2. Reactions should be widely used and expressive. Reactions should allow people to give feedback in more expressive ways that better align with the varied ways we react to things in real life.

We first needed to consider how many different reactions we should include. This might seem like a pretty straightforward task: Just slap a thumbs down next to the Like button and ship it. It’s not nearly that simple though. People need a much higher degree of sophistication and richness in what choices we provide for their communications. Binary ‘like’ and ‘dislike’ doesn’t properly reflect how we react to the vast array of things we encounter in our real lives.

Even though this wasn’t going to be binary, was this going to be like emoji, where people have hundreds to choose from? Probably not. Amongst other reasons, having hundreds of reactions to choose from could mean each post had dozens of different types of reactions left on it, which would be difficult to consume in News Feed. Additionally, the more reactions we offered, the less likely they would all be universally understood.

For more than a year, we have been conducting international research to explore what types of reactions people might find most appealing. Here are some of the things we looked into:

Top Stickers
We looked in aggregate at top stickers and emojis to get signal on what types of “reactions” people were already using on Facebook.

Most Used Search Terms for Stickers
While less common, we also looked at what terms people searched for when using stickers:

Top short comments
We also took an anonymized global sample of commonly used, short comments. These gave us some of the specific language that people use to express themselves, and helped us understand more fully the context in which people use these types of comments. Here’s an example of some short comments we saw from the U.S.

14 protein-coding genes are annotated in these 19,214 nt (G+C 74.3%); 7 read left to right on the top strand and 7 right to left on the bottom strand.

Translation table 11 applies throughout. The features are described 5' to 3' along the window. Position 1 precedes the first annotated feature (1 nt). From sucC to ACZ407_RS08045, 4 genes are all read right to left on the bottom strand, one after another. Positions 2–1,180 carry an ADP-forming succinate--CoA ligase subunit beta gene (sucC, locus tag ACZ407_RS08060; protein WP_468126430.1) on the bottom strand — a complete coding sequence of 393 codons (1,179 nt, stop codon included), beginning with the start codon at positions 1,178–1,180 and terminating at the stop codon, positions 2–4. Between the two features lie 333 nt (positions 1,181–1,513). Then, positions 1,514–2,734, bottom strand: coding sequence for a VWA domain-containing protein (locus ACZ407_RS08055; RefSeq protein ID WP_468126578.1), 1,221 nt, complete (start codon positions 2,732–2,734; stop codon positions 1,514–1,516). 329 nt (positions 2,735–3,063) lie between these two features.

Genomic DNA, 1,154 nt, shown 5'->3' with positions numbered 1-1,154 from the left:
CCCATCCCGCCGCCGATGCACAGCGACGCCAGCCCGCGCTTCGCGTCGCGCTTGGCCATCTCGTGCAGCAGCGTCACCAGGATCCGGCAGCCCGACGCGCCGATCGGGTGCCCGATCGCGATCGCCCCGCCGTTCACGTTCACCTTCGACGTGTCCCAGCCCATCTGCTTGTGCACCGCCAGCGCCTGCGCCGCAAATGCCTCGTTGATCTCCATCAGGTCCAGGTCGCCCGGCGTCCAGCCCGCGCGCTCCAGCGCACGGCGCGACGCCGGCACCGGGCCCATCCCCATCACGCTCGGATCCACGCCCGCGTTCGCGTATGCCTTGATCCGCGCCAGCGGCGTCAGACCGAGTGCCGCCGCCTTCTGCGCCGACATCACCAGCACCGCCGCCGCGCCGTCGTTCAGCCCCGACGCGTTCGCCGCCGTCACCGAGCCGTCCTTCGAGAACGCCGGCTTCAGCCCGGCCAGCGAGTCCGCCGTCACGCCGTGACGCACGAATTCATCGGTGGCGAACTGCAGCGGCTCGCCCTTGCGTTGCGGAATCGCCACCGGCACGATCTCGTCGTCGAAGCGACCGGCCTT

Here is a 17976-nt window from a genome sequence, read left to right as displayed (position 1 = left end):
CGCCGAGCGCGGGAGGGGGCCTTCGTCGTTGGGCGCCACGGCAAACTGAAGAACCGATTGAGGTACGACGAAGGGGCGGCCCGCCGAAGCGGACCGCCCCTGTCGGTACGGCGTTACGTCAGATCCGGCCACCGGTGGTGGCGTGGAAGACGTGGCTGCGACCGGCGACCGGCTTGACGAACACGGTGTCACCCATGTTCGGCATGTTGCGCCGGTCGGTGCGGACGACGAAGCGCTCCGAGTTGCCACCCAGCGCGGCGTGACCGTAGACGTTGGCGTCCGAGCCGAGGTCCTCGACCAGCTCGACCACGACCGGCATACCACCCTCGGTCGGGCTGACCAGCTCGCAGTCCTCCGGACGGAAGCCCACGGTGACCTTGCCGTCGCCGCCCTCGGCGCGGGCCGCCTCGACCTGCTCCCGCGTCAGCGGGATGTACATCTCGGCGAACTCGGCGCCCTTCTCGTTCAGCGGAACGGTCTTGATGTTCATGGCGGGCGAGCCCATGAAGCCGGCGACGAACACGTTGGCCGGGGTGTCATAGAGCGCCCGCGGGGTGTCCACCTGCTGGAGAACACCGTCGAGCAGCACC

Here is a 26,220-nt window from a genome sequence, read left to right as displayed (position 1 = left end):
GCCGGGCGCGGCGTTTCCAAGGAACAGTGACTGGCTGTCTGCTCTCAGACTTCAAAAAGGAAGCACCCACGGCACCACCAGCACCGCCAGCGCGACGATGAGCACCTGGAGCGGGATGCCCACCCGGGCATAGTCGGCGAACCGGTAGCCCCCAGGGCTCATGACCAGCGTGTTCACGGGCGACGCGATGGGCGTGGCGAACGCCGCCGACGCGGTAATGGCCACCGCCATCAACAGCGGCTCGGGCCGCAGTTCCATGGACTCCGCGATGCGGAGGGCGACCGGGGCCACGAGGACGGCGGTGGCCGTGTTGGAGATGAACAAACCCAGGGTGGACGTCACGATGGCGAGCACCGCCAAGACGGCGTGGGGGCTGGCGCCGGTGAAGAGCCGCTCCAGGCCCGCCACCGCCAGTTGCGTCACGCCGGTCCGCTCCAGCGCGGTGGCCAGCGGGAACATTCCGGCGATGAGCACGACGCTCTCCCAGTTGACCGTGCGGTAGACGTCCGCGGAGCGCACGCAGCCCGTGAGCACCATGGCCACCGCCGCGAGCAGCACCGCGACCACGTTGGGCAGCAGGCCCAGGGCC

In addition to analyzing samples, we did international surveys, talked to people, and worked with our internationalization team. From here, we narrowed the set down to a more refined list:

You may have noticed that there are two reactions from that list that aren’t in what we released in this week’s launch: “Confused” and “Yay”. In testing, “Confused” was used so rarely that it didn’t make sense to include it given the cognitive load adding additional reactions has. Each reaction needs to serve a unique purpose for most people, and “Confused” didn’t end up doing that. “Yay” was tough to justify too. It wasn’t as easy to understand or internationalize, and it would often overlap with “Haha” or even “Like”. The system was just better as a whole without these two for now.

The Illustrations
Another crucial component was what reactions should look like. We wanted to create illustrations that were unique to Facebook, but we also wanted them to live gracefully in the ecosystem, and be easily and universally understood. Here was an initial direction:

Our initial illustrations weren’t communicating what they were intended to communicate to when they were seen at a relatively small size. They had served their purpose as placeholders as we designed the system, but it was time to start iterating on these.

The challenges here included figuring out what style would be appropriate to encompass across the set, and still have each individually and clearly express the intended reaction. Overlapping how we expressed the reactions was also something we encountered. The tiniest design tweak to one reaction could make it look too similar to another, or even end up not expressing the reaction at all. “Wow” could start to bump into “Yay” and “Yay” could look like “Haha” just by changing the curve of a smile or the squint of an eye.